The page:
Sunday, June 28, 2009

Classroom Antics

I had this parent once who was quick to criticize. And I was all too quick to give reason after reason in reply to his concerns. I should have known... nothing I could say would be enough or the right answer. It made for a very stressful few months in which I worried more about what he thought than about being myself in front of the classroom... which seems to be a relatively successful approach (here is where I should link: See His State Assessment Scores).

Trying to explain what a teacher does in his classroom is close to impossible. There are too many variables at play. I only teach basic algebra, otherwise I might be able to come close to explaining the concept mathematically -- probably requires elements of calculus too... of which the mere mention brings beads of nervous sweat to my forehead.

When I tell, or is it unload, the day's classroom antics to my wife she sometimes shares that she doesn't know whether she would want to be a 5th grader in my classroom. I think it's a nice way of saying that she does know -- she wants no part of having to sit in my class as a student.

Not being the one in charge for over 180 days allows for someone else to quite easily do quite a bit of armchair judging. I readily admit to doing it when I watch other teachers' behavior... again, unfair. Why is it that parents are so quick to criticize (note that I didn't say question which I am most open to) when I'm more than certain they wouldn't do the same with their dentist, optometrist, lawyer?

So here's a couple of ideas that might prove useful in the classroom. Whether they prove to remind current teachers about what they already know or help a starting teacher find footing, or give a glimpse into what teachers do... I hope you'll think they're at the very least... thought provoking.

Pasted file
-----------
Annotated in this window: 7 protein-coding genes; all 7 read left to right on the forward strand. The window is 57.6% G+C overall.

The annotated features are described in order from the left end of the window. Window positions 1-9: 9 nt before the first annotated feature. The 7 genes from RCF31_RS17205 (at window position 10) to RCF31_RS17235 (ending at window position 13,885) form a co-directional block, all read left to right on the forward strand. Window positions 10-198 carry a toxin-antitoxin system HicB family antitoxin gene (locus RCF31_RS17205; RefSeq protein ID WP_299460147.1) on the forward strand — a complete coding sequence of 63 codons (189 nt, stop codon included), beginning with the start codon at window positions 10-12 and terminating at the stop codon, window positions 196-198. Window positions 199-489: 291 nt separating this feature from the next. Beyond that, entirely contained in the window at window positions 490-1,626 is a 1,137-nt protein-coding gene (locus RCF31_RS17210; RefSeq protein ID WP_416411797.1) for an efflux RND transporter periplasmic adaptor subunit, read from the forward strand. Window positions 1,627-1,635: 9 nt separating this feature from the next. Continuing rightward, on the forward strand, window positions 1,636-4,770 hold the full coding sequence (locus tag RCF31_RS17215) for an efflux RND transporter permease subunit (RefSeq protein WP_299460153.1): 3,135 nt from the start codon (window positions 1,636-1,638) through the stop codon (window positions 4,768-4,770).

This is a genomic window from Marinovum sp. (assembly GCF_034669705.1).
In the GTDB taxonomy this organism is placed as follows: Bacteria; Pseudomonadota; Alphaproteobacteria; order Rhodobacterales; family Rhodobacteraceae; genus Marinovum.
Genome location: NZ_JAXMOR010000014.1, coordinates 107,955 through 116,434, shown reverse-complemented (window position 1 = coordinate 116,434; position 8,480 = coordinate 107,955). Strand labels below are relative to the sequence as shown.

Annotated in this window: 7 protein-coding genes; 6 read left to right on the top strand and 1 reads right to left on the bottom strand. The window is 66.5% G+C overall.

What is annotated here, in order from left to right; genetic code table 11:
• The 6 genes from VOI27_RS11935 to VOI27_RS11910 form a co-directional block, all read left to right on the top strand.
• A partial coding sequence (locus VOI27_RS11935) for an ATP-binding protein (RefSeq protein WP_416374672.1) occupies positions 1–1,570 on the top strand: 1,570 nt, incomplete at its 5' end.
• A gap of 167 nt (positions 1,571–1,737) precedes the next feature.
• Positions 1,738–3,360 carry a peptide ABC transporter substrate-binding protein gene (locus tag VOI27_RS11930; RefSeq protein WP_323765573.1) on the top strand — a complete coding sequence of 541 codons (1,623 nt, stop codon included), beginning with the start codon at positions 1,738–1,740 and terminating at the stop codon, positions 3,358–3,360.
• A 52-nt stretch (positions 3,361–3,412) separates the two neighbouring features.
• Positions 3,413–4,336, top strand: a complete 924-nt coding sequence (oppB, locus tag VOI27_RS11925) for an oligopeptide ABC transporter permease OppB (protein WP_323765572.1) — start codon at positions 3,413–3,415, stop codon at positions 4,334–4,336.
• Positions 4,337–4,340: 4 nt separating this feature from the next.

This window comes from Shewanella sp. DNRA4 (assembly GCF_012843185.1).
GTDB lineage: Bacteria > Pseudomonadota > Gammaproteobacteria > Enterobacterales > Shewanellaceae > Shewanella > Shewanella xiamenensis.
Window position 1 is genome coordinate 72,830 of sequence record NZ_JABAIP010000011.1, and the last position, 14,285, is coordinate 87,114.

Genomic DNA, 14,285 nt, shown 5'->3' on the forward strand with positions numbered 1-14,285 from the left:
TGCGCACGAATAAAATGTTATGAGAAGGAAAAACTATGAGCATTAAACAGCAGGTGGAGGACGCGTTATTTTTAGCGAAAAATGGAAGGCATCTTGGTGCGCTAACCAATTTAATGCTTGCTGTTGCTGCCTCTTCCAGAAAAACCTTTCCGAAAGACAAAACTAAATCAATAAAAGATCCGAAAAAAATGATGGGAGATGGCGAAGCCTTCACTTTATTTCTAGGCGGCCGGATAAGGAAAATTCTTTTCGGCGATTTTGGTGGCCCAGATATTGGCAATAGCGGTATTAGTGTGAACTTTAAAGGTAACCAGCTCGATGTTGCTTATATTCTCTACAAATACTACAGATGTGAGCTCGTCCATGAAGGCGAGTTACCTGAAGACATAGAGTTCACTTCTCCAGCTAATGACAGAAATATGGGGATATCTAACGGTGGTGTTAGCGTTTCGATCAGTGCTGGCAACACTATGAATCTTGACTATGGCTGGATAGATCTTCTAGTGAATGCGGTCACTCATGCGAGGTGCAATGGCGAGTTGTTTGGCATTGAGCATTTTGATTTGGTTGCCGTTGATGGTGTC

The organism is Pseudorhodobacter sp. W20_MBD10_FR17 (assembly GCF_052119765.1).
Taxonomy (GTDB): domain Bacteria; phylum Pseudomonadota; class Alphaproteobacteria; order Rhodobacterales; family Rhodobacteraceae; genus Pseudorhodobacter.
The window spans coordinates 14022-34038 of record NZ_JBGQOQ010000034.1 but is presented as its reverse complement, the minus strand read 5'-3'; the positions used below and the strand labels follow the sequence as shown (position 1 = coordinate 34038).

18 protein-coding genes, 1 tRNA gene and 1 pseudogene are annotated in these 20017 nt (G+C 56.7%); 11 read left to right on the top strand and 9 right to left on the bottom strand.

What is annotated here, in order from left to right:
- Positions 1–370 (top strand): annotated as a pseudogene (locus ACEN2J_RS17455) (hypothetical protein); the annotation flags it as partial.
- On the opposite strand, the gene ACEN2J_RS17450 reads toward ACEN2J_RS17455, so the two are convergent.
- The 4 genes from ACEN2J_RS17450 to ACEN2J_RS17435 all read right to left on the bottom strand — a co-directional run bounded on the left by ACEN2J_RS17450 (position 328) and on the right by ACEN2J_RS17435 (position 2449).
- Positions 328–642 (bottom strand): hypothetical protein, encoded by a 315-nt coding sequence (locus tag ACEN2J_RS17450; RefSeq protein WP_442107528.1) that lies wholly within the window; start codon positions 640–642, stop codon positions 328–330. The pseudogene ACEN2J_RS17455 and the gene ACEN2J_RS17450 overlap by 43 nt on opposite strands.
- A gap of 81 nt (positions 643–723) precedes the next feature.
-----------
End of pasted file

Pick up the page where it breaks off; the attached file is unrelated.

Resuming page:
• Be real. Students have been sitting in front of teachers for some time. Perhaps in kindergarten the students love you because you're their kindergarten teacher but titles don't work for very much longer. Students know when you're being legitimate. As a colleague shares with his students: "Here's how to be a great teacher... care about your students... and don't fake it because it doesn't work."

  • Understand that the ol' adage holds true -- you have to choose what "battles to fight." The German side of me wants to be in control of every aspect. I have learned that it is much more effective, and healthy for sanity, to take a more surgical approach.

  • I utilize the Dr. Pappas Affect. I share this story at the beginning of every year. Dr. Pappas was a Political Science professor of mine at my alma mater. He was an institution whose class was suggested by many. So I registered and remember sitting in his classroom wondering what would happen next. Whether by design (my choice) or because "that's just the way he was" his classroom was a space where unpredictability occurred. He whistled upon his entrance, consistently reassured us all that there was no attendance policy and wondered out loud why students kept at it, sang ridiculous songs that seemed to have some type of relevance to course content but quite honestly was over my head, and would consistently take a break from discussing the likes of Machiavelli with more odd behavior. His classroom was always full even though role was never called. Lesson learned: predictability breeds discontent. Be a little unusual and so many other classroom problems dissipate.